By Nancy Lapid
NEW YORK (Reuters) – New clinical data on Gilead Sciences Inc’s experimental antiviral drug remdesivir has raised hopes it might be an effective treatment for the novel coronavirus that has infected more than 3 million people and killed over 225,000 worldwide.
On Wednesday, partial data from three different trials of the drug were released, creating both excitement and confusion.
Much analysis and more studies are needed to understand which COVID-19 patients are most likely to benefit from the drug if it is deemed effective, under what circumstance it should be given, and whether it has any impact on the death rate.
The following is what we do know about the latest three studies.
WHAT WE KNOW ABOUT THE U.S. GOVERNMENT’S TRIAL RESULTS
The U.S. National Institute of Allergy and Infectious Diseases (NIAID) released preliminary results from a large randomized trial suggesting hospitalized patients with COVID-19 and lung complications recovered 31% faster with remdesivir than with a placebo.
In the 1,063-patient trial, the time it took for half the patients to recover was 11 days with remdesivir versus 15 days for patients in the placebo group.
The data also suggest a possible survival benefit with remdesivir, although the difference was not statistically significant, meaning it might have been due to chance and not Gilead’s drug.
Comparing the drug to a placebo should give researchers definitive answers about remdesivir’s effect on the illness.
While the study did meet its primary goal, the promising NIAID data are from an interim analysis. The trial’s final results will likely not be known until sometime next month.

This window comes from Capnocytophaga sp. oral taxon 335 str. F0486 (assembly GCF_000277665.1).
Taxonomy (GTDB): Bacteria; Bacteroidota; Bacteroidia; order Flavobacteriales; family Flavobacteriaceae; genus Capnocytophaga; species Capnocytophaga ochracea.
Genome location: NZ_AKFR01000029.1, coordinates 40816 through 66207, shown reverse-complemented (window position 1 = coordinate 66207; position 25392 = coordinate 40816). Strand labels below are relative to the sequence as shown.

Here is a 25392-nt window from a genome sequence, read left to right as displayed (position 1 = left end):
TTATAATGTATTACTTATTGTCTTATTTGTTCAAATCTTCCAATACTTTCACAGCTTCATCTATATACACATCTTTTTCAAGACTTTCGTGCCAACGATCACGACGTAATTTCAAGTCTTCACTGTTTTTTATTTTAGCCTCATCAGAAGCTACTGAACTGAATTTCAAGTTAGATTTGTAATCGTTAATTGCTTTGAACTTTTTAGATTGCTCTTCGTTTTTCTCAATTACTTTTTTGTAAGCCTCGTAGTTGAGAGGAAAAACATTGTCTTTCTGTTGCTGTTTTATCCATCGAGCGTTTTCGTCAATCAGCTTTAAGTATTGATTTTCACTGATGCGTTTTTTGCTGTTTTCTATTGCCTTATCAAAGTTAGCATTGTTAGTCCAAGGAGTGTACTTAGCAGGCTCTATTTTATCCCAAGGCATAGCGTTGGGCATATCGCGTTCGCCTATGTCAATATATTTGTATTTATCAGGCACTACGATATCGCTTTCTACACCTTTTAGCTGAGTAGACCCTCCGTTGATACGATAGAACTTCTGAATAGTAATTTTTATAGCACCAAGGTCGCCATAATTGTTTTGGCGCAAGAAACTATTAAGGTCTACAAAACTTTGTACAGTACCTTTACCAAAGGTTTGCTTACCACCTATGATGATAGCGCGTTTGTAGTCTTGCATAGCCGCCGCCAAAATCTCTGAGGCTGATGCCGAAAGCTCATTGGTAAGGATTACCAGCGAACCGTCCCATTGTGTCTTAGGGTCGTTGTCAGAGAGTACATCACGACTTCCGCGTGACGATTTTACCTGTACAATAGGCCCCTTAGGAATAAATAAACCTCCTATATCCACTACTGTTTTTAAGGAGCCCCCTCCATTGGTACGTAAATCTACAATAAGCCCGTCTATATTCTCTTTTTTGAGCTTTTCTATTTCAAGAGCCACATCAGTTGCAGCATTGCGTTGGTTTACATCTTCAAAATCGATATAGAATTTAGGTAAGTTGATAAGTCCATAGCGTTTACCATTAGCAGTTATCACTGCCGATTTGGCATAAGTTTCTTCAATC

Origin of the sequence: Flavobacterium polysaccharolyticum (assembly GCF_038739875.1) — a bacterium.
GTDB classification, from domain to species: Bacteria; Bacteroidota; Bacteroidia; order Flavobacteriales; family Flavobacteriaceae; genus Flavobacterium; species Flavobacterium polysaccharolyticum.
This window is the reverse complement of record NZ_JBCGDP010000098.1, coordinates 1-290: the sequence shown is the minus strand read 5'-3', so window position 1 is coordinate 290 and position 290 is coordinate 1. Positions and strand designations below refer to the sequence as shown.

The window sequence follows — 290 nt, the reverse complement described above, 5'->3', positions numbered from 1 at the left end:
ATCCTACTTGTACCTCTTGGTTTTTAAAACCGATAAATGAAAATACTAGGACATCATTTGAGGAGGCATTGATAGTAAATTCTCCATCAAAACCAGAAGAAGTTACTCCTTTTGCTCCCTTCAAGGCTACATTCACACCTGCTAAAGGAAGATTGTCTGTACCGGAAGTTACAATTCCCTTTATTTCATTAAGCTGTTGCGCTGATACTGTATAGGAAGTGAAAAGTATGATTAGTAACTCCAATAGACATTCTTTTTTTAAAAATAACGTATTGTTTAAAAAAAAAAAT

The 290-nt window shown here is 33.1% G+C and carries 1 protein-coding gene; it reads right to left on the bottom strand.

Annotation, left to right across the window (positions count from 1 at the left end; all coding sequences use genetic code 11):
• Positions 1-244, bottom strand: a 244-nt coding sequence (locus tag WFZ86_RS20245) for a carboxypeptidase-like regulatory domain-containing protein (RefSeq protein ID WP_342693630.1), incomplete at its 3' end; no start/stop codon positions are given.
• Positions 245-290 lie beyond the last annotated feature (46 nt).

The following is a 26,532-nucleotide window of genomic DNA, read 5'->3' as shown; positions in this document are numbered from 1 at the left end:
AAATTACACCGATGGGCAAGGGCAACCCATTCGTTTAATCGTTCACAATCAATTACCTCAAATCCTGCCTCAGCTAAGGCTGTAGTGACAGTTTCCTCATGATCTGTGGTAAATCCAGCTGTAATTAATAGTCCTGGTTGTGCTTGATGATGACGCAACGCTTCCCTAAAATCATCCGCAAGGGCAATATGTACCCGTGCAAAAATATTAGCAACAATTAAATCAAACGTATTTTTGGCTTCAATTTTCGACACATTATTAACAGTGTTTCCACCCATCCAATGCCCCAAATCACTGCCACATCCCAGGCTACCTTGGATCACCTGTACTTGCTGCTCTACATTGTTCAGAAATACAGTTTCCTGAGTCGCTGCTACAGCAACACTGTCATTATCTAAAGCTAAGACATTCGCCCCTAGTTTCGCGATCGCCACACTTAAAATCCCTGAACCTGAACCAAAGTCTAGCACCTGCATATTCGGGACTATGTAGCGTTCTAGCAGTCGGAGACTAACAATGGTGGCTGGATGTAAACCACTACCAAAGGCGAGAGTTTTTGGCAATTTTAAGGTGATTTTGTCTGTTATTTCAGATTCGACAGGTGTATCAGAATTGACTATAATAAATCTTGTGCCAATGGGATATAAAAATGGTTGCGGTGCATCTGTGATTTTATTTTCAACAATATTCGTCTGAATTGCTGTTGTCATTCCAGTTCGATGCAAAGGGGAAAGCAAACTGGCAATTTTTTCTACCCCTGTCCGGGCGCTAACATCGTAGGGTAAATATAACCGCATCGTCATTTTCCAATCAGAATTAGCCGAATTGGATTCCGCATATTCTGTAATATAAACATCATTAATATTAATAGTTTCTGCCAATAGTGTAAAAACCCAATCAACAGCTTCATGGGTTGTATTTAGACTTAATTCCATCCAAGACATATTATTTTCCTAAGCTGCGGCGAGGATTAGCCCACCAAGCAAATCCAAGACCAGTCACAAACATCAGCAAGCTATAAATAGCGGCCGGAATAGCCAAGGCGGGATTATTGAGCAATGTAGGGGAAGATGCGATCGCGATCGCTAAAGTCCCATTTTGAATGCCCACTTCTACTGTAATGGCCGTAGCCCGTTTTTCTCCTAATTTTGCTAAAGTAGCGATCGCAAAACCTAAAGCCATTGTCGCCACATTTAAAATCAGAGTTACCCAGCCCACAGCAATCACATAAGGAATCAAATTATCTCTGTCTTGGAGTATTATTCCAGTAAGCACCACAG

WHAT WE KNOW ABOUT RESULTS OF A SEPARATE TRIAL LED BY GILEAD
Gilead reported that in severe COVID-19 cases, five days of treatment with remdesivir was as good as 10 days of treatment, so if the drug is ultimately deemed to be beneficial, there will be more of it to go around. It could also lessen the eventual cost of treatment.
In the study, most patients who received the 5-day regimen were considered “improved” after 10 days. Those who received a 10-day course of therapy showed improvement after 11 days.
After two weeks, more than half the patients in both groups had been discharged from the hospital, and 64.5% in the 5-day treatment group and 53.8% in the 10-day treatment group had recovered.
Data from the study also suggest that starting remdesivir therapy sooner after symptoms develop might help patients with severe COVID-19 get out of the hospital faster than those who began therapy later in the course of the illness.
However, this study did not have a control group, so we do not know whether patients in the two treatment groups would have fared any better than patients not treated with remdesivir.
WHAT WE KNOW ABOUT THE TRIAL RESULTS FROM CHINA
In a randomized study of adults hospitalized for severe COVID-19 in Wuhan, China – the original epicenter of the pandemic – the 158 patients who received remdesivir did not improve any faster than the 79 patients in a control group who received a placebo. The drug also failed to lower the amount of virus in the body or the risk of death.
However, because the outbreak in China was brought under control, researchers had trouble enrolling enough patients in their trial to produce statistically significant data, so the results are not conclusive. The study report underwent peer review before publication in The Lancet.
ONE MEDICAL EXPERT’S TAKE ON THE TRIALS
“We have these three studies coming out on the same day and they’re all different,” said Holly Fernandez Lynch, an assistant professor of medical ethics at the University of Pennsylvania, who was not involved in the studies.
“We have the NIAID results going one direction. We have the China results going another direction. Then we’ve got this five- versus 10-day trial that can’t be a tie breaker because it’s not controlled.
“Of the three, I do think the NIAID results are going to be the most reliable, but until we actually see the results as opposed to the summary, it’s hard to say.”
(Reporting by Nancy Lapid in New York; Additional reporting by Julie Steenhuysen in Chicago; Editing by Bill Berkrot)